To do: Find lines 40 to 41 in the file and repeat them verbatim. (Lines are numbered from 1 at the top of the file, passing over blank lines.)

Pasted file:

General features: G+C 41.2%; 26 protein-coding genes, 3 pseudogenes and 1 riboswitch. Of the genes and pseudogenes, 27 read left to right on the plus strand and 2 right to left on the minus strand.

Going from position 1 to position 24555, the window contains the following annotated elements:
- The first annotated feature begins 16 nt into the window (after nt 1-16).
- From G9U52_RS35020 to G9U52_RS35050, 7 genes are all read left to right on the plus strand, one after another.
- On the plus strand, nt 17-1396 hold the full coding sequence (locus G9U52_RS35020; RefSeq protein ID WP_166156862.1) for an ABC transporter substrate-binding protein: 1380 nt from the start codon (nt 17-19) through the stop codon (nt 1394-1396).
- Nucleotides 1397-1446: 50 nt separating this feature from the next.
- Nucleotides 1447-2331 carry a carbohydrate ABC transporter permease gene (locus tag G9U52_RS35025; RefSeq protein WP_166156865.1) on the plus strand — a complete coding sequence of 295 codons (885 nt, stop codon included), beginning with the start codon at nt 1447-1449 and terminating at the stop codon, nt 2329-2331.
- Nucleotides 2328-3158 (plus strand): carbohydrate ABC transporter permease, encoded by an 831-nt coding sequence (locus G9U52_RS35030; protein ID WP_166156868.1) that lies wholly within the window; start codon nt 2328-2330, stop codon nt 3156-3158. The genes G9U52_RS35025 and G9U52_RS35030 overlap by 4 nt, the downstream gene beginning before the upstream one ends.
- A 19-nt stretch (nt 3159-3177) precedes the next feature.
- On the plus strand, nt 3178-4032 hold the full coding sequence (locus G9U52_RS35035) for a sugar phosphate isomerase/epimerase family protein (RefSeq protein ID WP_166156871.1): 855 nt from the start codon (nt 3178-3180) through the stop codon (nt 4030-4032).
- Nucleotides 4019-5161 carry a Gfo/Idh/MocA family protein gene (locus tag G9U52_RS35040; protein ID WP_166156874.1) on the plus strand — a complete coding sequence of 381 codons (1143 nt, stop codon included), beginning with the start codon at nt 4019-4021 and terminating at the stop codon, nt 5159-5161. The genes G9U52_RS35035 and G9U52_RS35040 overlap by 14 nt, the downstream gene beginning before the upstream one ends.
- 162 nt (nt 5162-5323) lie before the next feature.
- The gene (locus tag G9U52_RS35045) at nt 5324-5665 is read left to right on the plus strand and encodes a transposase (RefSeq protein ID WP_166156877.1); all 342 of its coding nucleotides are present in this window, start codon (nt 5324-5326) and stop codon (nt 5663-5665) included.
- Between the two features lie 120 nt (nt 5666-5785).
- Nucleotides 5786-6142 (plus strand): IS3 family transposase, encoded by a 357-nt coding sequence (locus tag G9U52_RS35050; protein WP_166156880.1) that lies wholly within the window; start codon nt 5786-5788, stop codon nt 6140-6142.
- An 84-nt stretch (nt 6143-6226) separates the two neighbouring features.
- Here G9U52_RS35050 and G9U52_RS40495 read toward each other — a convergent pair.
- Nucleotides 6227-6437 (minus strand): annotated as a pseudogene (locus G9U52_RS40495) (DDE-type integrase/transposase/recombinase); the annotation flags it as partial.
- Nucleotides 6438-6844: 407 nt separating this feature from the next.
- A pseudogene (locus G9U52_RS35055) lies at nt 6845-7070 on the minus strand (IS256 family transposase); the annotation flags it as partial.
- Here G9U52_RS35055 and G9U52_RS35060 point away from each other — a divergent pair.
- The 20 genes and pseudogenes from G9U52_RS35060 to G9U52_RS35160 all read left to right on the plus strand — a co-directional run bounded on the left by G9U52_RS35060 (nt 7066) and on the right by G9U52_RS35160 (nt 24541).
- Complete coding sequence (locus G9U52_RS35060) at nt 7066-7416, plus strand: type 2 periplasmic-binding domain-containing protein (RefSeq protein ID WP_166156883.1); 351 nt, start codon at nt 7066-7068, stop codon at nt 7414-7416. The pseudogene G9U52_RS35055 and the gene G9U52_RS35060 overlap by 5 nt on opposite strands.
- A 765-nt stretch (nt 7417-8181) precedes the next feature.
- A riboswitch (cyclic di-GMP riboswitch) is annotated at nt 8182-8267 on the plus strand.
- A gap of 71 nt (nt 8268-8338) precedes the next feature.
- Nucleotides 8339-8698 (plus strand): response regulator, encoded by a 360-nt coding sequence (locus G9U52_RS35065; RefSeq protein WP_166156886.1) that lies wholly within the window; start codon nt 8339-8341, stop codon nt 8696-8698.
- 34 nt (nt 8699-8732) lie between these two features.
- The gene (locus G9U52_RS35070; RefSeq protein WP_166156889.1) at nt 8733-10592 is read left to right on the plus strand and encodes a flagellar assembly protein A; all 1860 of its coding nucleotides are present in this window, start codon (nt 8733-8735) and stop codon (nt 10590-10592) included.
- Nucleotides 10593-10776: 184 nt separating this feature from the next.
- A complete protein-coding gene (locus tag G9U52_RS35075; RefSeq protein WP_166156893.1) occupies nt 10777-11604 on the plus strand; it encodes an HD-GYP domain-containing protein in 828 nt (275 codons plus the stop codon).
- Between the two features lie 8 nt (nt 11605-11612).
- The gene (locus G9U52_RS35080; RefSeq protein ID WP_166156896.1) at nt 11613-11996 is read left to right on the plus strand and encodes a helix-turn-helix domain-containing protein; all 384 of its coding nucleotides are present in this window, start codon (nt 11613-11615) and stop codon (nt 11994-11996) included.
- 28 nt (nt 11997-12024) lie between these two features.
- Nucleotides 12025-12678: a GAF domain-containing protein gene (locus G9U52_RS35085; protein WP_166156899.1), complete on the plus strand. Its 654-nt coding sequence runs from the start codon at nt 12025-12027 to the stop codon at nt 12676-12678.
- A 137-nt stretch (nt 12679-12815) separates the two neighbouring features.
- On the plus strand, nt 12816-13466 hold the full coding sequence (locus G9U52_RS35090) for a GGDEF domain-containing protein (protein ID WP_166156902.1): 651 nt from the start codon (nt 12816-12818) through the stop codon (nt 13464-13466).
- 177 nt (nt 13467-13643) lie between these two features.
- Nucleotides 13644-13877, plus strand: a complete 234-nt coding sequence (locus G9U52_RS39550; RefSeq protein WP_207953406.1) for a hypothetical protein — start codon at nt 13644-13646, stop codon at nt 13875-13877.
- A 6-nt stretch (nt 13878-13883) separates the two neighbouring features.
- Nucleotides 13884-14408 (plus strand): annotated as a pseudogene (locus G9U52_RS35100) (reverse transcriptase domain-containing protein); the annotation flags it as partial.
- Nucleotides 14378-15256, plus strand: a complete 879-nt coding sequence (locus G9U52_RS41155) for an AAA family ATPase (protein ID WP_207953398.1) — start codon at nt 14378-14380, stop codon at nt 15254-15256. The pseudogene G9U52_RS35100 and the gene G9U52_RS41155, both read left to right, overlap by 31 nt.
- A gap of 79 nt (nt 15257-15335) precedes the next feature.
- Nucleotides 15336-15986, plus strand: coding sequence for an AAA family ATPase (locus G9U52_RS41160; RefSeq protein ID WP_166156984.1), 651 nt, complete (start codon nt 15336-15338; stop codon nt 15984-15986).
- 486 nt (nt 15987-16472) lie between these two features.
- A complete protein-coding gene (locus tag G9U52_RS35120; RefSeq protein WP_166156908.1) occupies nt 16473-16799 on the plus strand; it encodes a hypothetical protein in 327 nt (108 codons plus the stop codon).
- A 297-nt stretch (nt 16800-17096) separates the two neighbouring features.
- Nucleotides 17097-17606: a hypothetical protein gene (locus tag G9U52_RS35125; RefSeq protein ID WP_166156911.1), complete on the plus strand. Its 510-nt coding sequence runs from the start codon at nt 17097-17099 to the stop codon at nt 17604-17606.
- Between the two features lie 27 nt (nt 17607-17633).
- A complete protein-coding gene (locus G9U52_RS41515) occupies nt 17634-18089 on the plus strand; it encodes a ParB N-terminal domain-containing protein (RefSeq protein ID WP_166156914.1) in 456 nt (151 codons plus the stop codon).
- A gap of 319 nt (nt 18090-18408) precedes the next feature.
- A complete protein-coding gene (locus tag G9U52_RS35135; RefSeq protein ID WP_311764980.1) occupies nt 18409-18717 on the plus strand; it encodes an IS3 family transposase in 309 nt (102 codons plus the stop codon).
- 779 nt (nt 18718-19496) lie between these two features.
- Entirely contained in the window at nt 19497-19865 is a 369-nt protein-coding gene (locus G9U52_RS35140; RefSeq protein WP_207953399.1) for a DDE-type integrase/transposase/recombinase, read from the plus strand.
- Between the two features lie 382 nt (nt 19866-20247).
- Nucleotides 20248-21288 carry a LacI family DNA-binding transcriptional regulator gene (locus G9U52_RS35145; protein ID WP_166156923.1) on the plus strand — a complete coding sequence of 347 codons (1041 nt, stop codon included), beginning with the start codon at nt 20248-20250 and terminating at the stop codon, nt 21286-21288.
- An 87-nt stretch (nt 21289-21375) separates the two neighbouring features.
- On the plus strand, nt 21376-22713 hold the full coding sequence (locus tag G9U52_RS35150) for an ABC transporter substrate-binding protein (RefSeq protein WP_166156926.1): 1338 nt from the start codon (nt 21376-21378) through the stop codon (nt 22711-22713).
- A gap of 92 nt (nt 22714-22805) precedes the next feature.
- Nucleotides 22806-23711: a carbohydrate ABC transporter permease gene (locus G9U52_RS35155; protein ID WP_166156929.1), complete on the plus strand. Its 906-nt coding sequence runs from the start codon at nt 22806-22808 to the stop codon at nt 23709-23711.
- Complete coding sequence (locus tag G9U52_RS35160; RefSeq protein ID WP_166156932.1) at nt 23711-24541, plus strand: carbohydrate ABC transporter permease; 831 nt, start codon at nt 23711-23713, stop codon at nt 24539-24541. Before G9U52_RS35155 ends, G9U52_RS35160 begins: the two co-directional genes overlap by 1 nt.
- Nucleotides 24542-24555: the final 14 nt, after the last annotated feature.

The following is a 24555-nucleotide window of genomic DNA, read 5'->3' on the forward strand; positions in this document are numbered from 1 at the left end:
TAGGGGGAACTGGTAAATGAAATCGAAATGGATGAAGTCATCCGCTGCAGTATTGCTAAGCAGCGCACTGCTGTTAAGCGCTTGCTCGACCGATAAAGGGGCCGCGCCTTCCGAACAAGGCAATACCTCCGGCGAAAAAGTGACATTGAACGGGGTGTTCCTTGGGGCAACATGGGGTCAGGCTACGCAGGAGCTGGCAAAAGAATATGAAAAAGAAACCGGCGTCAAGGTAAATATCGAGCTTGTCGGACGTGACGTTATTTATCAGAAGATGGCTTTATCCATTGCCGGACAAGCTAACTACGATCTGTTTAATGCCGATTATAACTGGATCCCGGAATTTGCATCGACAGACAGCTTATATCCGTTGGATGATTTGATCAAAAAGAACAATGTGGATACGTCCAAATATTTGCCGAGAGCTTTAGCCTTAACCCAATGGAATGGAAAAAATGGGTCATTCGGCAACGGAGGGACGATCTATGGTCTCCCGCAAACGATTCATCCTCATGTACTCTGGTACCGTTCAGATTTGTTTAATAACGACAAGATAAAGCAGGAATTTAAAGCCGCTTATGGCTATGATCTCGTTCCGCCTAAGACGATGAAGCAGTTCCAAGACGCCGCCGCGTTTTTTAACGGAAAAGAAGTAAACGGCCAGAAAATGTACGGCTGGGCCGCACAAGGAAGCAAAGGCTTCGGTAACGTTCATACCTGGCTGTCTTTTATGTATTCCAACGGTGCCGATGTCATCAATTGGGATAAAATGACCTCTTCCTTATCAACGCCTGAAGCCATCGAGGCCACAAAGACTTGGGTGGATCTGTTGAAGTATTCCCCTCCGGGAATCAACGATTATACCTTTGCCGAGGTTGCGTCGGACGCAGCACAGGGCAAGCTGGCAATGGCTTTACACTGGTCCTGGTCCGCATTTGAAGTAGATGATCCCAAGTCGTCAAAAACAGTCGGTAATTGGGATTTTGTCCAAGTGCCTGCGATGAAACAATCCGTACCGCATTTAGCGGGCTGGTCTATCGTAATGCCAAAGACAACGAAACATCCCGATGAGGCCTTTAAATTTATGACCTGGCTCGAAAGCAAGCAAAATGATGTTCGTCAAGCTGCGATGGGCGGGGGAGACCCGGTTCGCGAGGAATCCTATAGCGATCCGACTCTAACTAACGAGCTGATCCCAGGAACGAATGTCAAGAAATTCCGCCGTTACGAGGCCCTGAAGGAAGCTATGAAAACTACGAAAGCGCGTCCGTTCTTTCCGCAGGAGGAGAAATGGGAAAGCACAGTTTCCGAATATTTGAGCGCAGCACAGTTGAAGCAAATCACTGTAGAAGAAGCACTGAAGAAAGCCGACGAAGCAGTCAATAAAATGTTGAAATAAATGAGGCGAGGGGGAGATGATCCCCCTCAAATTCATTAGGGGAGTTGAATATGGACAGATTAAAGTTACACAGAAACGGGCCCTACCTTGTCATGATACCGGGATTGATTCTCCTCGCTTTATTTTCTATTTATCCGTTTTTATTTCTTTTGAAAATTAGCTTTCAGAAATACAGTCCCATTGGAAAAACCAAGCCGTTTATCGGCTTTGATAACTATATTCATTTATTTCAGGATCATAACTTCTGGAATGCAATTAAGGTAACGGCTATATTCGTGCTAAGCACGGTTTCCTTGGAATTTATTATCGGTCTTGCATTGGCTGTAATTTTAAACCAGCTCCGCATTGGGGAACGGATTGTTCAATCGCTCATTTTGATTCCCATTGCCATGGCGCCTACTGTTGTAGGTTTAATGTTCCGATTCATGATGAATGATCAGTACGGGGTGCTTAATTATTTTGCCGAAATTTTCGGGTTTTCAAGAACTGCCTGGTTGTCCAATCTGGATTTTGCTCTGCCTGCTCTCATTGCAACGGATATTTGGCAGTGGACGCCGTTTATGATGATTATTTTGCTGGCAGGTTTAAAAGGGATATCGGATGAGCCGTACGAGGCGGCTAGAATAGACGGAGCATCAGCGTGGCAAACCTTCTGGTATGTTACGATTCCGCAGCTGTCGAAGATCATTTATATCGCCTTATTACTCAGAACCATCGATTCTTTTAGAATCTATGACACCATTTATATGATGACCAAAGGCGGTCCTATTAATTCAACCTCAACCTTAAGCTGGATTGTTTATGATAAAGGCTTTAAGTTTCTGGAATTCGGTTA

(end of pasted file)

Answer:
- A 6-nt stretch (nt 13878-13883) separates the two neighbouring features.
- Nucleotides 13884-14408 (plus strand): annotated as a pseudogene (locus G9U52_RS35100) (reverse transcriptase domain-containing protein); the annotation flags it as partial.